|Shell readying salvage crew for Arctic rig that ran aground
BY BEN LEFEBVRE
ANCHORAGE, Alaska -- Royal Dutch Shell and emergency responders are preparing to send a salvage crew to a company oil rig that ran aground off the coast of Alaska, a company spokesman said.
Cold weather and high waves had prevented the salvage crews from boarding the Kulluk, a drilling rig owned by Shell and operated by Noble Corp. that struck Sitkalidak Island, an uninhabited area about 300 mi southwest of Anchorage.
Aerial inspections would run throughout Wednesday to inspect the rig, Shell and the Coast Guard said. The weather had cleared enough that emergency responders would soon be able to board the Kulluk and assess whether the rig had borne significant damage, Shell spokesman Scott Scheffler said.
"There's a huge, drastic improvement compared with what we had seen," Mr. Scheffler said. "Our hope is to get that salvage crew on the vessel." The rig has thick steel walls to ward against punctures, but lacks equipment to propel itself though choppy seas.
Coast Guard vessels and another tow ship hired by Shell went to the Kulluk's aid Monday but tow cables repeatedly slipped from the rig as it faced 35- to 45-ft seas and 50-knot winds. The rig crew already had been evacuated.
The accident gives ammunition to critics of Artic drilling, who have said that the region's extreme weather and remoteness make the chances of an oil spill or worker injuries too high. Shell paid $292 million since 2006 to outfit the Kulluk so it could operate in Arctic conditions between July and October.
"It's clear from multiple incidents that oil companies cannot currently drill safely in the foreboding conditions of the Arctic, and drilling expansion could prove disastrous for this sensitive environment," Rep. Ed Markey (D., Mass.) said in a statement.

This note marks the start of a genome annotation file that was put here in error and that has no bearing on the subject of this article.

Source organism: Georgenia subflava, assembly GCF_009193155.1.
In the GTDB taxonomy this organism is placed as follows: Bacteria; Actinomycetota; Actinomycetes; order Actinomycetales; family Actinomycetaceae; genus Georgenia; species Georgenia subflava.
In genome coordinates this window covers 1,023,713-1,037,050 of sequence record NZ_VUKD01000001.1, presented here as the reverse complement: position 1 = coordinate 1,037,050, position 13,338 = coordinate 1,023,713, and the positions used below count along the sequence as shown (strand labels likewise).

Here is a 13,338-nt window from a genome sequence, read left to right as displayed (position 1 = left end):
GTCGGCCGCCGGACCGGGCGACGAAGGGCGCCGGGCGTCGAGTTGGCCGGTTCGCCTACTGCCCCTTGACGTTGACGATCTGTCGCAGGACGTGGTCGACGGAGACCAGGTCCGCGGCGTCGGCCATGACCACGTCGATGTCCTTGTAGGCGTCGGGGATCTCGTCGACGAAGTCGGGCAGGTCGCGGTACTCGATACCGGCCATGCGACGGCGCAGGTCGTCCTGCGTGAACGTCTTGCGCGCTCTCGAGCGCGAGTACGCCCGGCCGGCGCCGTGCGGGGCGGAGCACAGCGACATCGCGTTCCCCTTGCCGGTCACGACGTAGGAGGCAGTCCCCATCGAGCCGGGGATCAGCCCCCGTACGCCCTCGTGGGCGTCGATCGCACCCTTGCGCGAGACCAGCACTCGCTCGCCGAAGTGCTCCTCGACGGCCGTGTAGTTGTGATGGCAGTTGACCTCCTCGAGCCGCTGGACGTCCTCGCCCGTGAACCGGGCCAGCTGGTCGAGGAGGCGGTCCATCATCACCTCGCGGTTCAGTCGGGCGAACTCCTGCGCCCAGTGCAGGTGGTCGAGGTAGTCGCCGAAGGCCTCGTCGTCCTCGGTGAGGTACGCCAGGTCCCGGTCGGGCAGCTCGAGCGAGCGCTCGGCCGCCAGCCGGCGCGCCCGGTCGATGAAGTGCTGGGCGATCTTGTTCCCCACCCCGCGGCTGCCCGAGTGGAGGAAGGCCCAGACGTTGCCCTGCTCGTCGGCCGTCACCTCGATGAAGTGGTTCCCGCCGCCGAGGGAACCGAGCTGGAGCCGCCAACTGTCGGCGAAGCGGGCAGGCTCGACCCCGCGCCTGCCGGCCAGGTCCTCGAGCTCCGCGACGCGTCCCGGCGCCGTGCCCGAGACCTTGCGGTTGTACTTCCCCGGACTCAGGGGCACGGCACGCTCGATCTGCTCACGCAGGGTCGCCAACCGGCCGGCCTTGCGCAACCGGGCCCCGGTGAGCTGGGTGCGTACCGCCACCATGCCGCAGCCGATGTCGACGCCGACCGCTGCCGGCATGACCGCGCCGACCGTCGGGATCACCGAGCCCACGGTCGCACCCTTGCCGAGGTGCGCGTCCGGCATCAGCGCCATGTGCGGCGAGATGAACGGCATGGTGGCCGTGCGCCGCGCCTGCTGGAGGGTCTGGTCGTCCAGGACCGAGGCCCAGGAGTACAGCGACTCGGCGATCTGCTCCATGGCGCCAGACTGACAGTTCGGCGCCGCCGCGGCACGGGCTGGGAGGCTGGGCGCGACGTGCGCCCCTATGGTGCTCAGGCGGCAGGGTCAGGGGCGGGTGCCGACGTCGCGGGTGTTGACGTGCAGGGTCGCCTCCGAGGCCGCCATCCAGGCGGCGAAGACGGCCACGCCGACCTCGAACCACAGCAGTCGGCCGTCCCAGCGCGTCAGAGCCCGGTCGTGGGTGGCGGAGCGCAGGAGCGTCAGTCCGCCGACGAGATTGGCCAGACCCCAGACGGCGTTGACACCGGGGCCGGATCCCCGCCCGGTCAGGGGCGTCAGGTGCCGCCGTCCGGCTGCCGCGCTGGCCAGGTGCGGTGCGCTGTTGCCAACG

Members of the response team also met with Sen. Lisa Murkowsi (R., Alaska) to brief her on the event, the U.S. Coast Guard said. A member of Murkowski's office was not immediately available for comment.
The Kulluk had been on its way to Seattle for maintenance work, Shell said in an earlier statement. The rig's grounding did not affect drilling operations and does not involve any possibility of crude oil release, Shell said.
Shell used the Kulluk and another rig to drill exploratory wells in the Arctic Ocean off Alaska's northern coast last year, the first such operations in U.S. Arctic waters in more than two decades.
But the Kulluk grounding could cut confidence in oil production in the Arctic. Shell said it would invest $5 billion to explore for oil and gas in the Arctic, but extreme weather has riddled the project with accidents and missed schedules, and the latest accident could raise the hackles of environmentalists.
"The worse the accident proves to be, the more likely Shell's Alaskan drilling plans could be compromised," Wells Fargo analysts said in a note to clients. The analysts added any delays could also jeopardize "future Alaskan work for Noble's Discoverer drillship."
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